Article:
Aetna warned last month that it would have to pull back from ObamaCare if the Department of Justice moved to block its merger with Humana, according to a letter obtained by The Huffington Post.
The revelation comes as Democrats have argued this week that Aetna’s announcement on Monday that it is dropping out of many ObamaCare markets is simply retaliation for the DOJ suing to block its merger in July.
Now, there is evidence that Aetna itself linked the merger with its ObamaCare participation in early July, before the DOJ announced its decision.
However, there is an important caveat, which is that Aetna did not say in the letter that it would withdraw out of retaliation if the merger were blocked. Rather, it argued that it needed the financial benefits of a merger with Humana in order to sustain losses from ObamaCare.
“Our analysis to date makes clear that if the deal were challenged and/or blocked we would need to take immediate actions to mitigate public exchange and ACA small group losses,” Aetna wrote in the letter to the DOJ on July 5. “Specifically, if the DOJ sues to enjoin the transaction, we will immediately take action to reduce our 2017 exchange footprint.”
The reason, Aetna said is that “our ability to withstand these losses [from ObamaCare] is dependent on our achieving anticipated synergies in the Humana acquisition.”
Aetna’s public explanation on Monday for its pullback focused on the losses it has sustained on its ObamaCare business.
The Aetna letter provides new fodder for Democrats arguing that Aetna is simply playing hardball with the Obama administration and that the company’s pullback should not be used to draw broad conclusions about the sustainability of the health law as a whole.
“The health of the American people should not be used as bargaining chips to force the government to bend to one giant company’s will,” Sen. Elizabeth WarrenElizabeth WarrenArizona Democratic Party executive board censures Sinema Democrats call on Biden administration to ease entry to US for at-risk Afghans Biden stiff arms progressives on the Postal Service MORE (D-Mass.) wrote last week about Aetna.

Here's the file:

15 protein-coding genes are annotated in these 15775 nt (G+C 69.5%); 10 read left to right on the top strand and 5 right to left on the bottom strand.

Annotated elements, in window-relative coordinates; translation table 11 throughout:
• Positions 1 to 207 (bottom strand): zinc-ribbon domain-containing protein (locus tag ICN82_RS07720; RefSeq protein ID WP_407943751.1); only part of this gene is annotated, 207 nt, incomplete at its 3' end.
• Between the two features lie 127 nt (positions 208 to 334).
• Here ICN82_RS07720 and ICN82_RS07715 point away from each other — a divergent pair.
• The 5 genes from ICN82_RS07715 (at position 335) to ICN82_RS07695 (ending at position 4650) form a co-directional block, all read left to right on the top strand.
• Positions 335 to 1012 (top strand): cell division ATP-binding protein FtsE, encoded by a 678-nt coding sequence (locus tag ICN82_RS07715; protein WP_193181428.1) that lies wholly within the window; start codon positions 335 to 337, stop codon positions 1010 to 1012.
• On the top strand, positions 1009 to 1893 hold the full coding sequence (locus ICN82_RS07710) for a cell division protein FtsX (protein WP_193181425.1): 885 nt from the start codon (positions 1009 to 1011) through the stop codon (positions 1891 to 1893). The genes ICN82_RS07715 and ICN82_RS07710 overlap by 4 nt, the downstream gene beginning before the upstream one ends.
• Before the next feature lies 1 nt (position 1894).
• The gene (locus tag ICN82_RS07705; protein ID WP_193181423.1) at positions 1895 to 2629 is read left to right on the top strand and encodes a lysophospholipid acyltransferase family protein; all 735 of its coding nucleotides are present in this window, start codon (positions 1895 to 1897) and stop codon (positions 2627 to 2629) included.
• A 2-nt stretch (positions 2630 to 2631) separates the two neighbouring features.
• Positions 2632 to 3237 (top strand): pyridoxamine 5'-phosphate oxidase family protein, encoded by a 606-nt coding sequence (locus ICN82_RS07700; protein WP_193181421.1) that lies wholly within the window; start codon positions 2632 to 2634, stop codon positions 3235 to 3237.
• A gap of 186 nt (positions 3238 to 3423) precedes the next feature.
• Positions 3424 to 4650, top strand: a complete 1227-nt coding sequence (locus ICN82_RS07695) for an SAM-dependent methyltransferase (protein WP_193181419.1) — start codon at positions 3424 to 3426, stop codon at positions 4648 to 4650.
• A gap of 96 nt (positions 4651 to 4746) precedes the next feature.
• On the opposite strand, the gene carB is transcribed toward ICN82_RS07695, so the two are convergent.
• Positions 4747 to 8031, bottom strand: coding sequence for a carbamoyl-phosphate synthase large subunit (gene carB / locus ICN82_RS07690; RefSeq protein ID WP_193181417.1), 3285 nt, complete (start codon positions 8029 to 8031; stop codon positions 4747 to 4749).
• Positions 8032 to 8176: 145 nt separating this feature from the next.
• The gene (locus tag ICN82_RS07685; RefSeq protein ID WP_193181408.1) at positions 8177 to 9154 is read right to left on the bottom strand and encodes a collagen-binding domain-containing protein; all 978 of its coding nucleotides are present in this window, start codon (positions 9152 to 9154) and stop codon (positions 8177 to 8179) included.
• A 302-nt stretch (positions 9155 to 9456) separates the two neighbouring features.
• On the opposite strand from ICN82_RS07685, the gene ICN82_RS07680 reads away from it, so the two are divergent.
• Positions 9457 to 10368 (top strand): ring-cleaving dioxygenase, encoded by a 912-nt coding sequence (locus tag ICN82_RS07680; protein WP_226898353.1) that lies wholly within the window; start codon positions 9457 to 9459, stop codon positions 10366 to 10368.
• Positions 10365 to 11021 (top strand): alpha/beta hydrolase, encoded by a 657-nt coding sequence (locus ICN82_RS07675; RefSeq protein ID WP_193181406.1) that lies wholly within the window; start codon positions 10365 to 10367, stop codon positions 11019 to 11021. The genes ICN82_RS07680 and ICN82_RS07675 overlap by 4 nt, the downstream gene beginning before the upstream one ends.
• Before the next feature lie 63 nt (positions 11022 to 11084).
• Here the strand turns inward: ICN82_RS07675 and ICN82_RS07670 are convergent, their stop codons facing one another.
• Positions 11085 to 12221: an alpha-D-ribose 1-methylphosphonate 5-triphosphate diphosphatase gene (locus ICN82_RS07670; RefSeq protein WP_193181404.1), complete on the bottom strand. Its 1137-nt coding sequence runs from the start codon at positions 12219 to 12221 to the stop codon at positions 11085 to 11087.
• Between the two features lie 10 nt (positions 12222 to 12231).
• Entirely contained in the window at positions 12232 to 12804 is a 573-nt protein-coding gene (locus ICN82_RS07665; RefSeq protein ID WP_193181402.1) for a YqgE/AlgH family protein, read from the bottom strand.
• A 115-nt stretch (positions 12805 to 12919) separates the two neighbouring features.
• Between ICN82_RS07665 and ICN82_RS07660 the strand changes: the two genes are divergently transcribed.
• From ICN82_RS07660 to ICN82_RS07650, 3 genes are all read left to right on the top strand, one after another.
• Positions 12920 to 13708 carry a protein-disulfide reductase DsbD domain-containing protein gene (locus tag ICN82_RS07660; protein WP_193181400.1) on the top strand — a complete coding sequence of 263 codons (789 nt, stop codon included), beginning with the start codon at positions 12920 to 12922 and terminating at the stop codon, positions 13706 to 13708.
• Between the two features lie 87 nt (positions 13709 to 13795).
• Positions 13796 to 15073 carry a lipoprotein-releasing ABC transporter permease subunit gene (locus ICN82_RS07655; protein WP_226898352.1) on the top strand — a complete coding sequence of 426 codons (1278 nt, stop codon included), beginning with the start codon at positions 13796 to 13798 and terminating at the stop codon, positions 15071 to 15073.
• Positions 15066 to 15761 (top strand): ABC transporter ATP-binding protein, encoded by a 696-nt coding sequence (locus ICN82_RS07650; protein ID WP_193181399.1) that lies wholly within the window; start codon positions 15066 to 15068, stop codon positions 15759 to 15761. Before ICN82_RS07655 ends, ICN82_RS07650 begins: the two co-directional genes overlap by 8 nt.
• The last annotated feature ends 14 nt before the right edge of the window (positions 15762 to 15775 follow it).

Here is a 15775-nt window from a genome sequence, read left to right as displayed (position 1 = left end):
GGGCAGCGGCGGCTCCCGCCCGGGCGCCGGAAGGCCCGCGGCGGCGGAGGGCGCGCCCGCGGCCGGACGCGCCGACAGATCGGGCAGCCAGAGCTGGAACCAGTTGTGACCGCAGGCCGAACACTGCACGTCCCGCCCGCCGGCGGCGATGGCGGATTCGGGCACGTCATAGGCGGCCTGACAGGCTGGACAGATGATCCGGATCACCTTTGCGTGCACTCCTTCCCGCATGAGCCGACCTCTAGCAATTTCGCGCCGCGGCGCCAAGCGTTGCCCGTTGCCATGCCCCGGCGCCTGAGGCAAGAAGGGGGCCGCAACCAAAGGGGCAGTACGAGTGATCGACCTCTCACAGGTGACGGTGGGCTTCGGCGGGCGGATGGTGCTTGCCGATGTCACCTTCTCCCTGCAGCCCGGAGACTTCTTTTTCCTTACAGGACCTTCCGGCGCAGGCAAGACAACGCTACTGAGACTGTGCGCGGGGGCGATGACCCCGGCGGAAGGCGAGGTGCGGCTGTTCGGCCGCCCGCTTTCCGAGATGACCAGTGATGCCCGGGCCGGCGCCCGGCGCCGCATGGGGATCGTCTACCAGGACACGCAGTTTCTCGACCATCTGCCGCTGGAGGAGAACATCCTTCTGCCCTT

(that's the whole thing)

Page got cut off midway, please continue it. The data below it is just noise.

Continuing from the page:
Aetna is far from the only insurer suffering financial losses on the ObamaCare marketplaces, and other large insurers like United Healthcare and Humana have also announced they are pulling back from the law’s marketplaces.
Democrats have pointed to Aetna’s change of heart about the law from April as suspicious, though. That month, Aetna CEO Mark Bertolini called participation in the law a “good investment.”
Aetna spokesman TJ Crawford said in an email Wednesday that it “should not come as a surprise” that the company linked its merger with ObamaCare participation, given the financial impact of the merger being blocked.
“A loss of deal synergies coupled with a potential break-up fee would raise further questions about sustaining a position in a business where we have yet to break even,” he said.
Yet he also maintained that the recent financial losses on the ObamaCare marketplaces are the ultimate reason that Aetna decided to pull back.
“In the time since we submitted our written response to DOJ and provided a courtesy copy to [the Department of Health and Human Services], we gained full visibility into our second quarter individual public exchange results, which — similar to other participants on the public exchanges — showed a significant deterioration,” he said. “That deterioration, and not the DOJ challenge to our Humana transaction, is ultimately what drove us to announce the narrowing of our public exchange presence for the 2017 plan year.”